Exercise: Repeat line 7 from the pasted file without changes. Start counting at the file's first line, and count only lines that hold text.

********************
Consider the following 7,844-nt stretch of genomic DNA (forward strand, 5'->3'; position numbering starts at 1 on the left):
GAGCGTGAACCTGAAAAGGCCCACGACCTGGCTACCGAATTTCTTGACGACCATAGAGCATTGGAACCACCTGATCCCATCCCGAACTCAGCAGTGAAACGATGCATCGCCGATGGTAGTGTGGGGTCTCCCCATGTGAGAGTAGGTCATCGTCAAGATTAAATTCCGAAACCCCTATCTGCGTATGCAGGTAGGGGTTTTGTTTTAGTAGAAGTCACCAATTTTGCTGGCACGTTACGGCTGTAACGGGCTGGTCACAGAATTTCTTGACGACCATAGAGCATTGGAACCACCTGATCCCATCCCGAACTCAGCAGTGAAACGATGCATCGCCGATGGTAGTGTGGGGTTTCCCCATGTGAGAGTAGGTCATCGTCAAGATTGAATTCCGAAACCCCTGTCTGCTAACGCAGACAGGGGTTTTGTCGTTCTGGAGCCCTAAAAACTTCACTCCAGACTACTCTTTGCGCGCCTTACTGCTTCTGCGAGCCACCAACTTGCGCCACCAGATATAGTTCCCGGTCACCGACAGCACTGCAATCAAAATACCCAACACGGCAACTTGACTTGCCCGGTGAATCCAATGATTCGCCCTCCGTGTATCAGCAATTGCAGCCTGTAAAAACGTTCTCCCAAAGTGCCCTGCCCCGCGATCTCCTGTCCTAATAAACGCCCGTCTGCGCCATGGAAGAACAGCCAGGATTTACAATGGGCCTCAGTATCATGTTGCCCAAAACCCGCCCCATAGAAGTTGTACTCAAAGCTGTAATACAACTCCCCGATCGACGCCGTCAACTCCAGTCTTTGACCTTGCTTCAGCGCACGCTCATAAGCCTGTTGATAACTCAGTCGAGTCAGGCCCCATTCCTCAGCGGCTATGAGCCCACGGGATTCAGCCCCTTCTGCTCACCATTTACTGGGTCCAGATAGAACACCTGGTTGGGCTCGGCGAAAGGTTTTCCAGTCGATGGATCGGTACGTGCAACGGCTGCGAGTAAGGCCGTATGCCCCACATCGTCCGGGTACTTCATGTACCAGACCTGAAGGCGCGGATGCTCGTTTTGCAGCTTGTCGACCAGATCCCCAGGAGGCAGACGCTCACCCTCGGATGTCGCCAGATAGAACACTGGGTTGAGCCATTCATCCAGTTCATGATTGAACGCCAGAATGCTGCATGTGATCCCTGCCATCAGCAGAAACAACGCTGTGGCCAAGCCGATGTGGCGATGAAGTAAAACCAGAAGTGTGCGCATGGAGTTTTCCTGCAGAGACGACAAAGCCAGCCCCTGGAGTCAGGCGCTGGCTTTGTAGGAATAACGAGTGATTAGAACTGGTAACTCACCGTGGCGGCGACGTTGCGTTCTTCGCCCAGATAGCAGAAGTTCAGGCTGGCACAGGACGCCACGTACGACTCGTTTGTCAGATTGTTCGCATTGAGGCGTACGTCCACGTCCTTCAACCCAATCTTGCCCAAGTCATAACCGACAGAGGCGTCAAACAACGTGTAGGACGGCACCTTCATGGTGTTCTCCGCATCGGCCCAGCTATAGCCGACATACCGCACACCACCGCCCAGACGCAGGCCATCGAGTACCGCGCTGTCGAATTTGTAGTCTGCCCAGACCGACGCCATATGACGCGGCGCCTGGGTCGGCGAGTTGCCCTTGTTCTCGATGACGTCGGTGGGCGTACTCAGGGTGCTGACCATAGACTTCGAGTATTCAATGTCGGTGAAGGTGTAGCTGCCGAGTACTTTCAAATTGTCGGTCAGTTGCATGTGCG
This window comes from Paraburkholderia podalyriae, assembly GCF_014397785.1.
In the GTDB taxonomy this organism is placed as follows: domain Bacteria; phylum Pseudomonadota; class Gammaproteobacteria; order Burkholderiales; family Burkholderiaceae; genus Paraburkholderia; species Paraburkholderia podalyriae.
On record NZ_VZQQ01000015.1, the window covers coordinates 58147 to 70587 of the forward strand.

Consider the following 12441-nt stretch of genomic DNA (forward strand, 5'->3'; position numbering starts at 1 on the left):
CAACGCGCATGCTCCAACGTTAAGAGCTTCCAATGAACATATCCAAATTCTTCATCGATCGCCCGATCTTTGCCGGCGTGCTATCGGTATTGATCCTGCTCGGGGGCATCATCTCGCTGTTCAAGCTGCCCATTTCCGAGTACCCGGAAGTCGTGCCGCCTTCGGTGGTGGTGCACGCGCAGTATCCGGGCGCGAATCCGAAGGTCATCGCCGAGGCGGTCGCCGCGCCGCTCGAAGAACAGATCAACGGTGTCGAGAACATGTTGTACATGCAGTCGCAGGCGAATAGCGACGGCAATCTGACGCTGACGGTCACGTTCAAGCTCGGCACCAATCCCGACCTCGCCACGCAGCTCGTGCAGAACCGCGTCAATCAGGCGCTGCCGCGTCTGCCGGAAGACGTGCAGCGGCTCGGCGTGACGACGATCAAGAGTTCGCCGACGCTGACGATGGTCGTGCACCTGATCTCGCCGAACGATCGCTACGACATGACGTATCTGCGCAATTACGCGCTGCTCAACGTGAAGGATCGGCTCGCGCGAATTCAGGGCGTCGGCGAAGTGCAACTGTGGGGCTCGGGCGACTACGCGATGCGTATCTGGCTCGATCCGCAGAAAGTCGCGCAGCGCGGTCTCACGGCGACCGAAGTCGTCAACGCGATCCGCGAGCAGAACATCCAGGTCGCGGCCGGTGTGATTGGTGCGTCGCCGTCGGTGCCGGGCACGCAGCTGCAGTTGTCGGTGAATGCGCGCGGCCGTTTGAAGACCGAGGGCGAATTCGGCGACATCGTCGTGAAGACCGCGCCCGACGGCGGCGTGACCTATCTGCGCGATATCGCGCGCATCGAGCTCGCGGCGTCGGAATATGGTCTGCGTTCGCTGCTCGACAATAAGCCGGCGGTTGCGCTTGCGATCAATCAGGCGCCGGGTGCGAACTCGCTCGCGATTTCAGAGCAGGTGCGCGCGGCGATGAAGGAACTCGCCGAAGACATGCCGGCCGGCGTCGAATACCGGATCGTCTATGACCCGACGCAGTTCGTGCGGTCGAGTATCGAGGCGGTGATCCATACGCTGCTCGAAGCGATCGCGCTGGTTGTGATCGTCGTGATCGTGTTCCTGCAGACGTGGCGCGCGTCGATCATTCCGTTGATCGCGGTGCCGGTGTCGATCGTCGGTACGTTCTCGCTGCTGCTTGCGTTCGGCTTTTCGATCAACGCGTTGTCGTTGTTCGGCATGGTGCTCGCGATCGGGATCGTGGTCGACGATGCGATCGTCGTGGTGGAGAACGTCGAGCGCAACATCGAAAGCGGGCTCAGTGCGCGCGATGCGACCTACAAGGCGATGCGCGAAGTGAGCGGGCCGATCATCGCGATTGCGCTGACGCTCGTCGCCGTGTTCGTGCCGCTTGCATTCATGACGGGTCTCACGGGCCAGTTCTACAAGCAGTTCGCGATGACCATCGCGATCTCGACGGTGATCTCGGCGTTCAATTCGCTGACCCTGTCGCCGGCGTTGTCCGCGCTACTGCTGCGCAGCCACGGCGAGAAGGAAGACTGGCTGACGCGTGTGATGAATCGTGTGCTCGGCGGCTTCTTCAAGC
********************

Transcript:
CAACGCGCATGCTCCAACGTTAAGAGCTTCCAATGAACATATCCAAATTCTTCATCGATCGCCCGATCTTTGCCGGCGTGCTATCGGTATTGATCCTGCTCGGGGGCATCATCTCGCTGTTCAAGCTGCCCATTTCCGAGTACCCGGAAGTCGTGCCGCCTTCGGTGGTGGTGCACGCGCAGTATCCGGGCGCGAATCCGAAGGTCATCGCCGAGGCGGTCGCCGCGCCGCTCGAAGAACAGATCAACGGTGTCGAGAACATGTTGTACATGCAGTCGCAGGCGAATAGCGACGGCAATCTGACGCTGACGGTCACGTTCAAGCTCGGCACCAATCCCGACCTCGCCACGCAGCTCGTGCAGAACCGCGTCAATCAGGCGCTGCCGCGTCTGCCGGAAGACGTGCAGCGGCTCGGCGTGACGACGATCAAGAGTTCGCCGACGCTGACGATGGTCGTGCACCTGATCTCGCCGAACGATCGCTACGACATGACGTATCTGCGCAATTACGCGCTGCTCAACGTGAAGGATCGGCTCGCGCGAATTCAGGGCGTCGGCGAAGTGCAACTGTGGGGCTCGGGCGACTACGCGATGCGTATCTGGCTCGATCCGCAGAAAGTCGCGCAGCGCGGTCTCACGGCGACCGAAGTCGTCAACGCGATCCGCGAGCAGAACATCCAGGTCGCGGCCGGTGTGATTGGTGCGTCGCCGTCGGTGCCGGGCACGCAGCTGCAGTTGTCGGTGAATGCGCGCGGCCGTTTGAAGACCGAGGGCGAATTCGGCGACATCGTCGTGAAGACCGCGCCCGACGGCGGCGTGACCTATCTGCGCGATATCGCGCGCATCGAGCTCGCGGCGTCGGAATATGGTCTGCGTTCGCTGCTCGACAATAAGCCGGCGGTTGCGCTTGCGATCAATCAGGCGCCGGGTGCGAACTCGCTCGCGATTTCAGAGCAGGTGCGCGCGGCGATGAAGGAACTCGCCGAAGACATGCCGGCCGGCGTCGAATACCGGATCGTCTATGACCCGACGCAGTTCGTGCGGTCGAGTATCGAGGCGGTGATCCATACGCTGCTCGAAGCGATCGCGCTGGTTGTGATCGTCGTGATCGTGTTCCTGCAGACGTGGCGCGCGTCGATCATTCCGTTGATCGCGGTGCCGGTGTCGATCGTCGGTACGTTCTCGCTGCTGCTTGCGTTCGGCTTTTCGATCAACGCGTTGTCGTTGTTCGGCATGGTGCTCGCGATCGGGATCGTGGTCGACGATGCGATCGTCGTGGTGGAGAACGTCGAGCGCAACATCGAAAGCGGGCTCAGTGCGCGCGATGCGACCTACAAGGCGATGCGCGAAGTGAGCGGGCCGATCATCGCGATTGCGCTGACGCTCGTCGCCGTGTTCGTGCCGCTTGCATTCATGACGGGTCTCACGGGCCAGTTCTACAAGCAGTTCGCGATGACCATCGCGATCTCGACGGTGATCTCGGCGTTCAATTCGCTGACCCTGTCGCCGGCGTTGTCCGCGCTACTGCTGCGCAGCCACGGCGAGAAGGAAGACTGGCTGACGCGTGTGATGAATCGTGTGCTCGGCGGCTTCTTCAAGC